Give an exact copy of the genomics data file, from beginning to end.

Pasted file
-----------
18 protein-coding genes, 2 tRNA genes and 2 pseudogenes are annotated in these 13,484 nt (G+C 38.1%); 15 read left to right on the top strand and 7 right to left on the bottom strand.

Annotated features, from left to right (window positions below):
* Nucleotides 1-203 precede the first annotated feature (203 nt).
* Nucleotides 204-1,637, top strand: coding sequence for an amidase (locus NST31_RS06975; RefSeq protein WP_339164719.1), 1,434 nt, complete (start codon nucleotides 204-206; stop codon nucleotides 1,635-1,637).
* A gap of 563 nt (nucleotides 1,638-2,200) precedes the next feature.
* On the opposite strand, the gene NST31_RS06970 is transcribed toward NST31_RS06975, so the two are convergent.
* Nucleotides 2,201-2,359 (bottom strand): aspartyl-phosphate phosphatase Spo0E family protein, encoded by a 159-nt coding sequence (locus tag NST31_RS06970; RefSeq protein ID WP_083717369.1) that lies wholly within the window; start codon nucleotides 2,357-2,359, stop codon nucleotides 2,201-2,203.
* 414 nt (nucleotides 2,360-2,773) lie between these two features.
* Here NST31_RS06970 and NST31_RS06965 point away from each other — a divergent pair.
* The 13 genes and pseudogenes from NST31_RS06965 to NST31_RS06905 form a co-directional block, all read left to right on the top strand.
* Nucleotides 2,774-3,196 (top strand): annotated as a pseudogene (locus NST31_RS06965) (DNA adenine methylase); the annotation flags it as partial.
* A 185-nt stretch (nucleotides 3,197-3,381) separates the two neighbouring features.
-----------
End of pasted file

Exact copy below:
18 protein-coding genes, 2 tRNA genes and 2 pseudogenes are annotated in these 13,484 nt (G+C 38.1%); 15 read left to right on the top strand and 7 right to left on the bottom strand.

Annotated features, from left to right (window positions below):
* Nucleotides 1-203 precede the first annotated feature (203 nt).
* Nucleotides 204-1,637, top strand: coding sequence for an amidase (locus NST31_RS06975; RefSeq protein WP_339164719.1), 1,434 nt, complete (start codon nucleotides 204-206; stop codon nucleotides 1,635-1,637).
* A gap of 563 nt (nucleotides 1,638-2,200) precedes the next feature.
* On the opposite strand, the gene NST31_RS06970 is transcribed toward NST31_RS06975, so the two are convergent.
* Nucleotides 2,201-2,359 (bottom strand): aspartyl-phosphate phosphatase Spo0E family protein, encoded by a 159-nt coding sequence (locus tag NST31_RS06970; RefSeq protein ID WP_083717369.1) that lies wholly within the window; start codon nucleotides 2,357-2,359, stop codon nucleotides 2,201-2,203.
* 414 nt (nucleotides 2,360-2,773) lie between these two features.
* Here NST31_RS06970 and NST31_RS06965 point away from each other — a divergent pair.
* The 13 genes and pseudogenes from NST31_RS06965 to NST31_RS06905 form a co-directional block, all read left to right on the top strand.
* Nucleotides 2,774-3,196 (top strand): annotated as a pseudogene (locus NST31_RS06965) (DNA adenine methylase); the annotation flags it as partial.
* A 185-nt stretch (nucleotides 3,197-3,381) separates the two neighbouring features.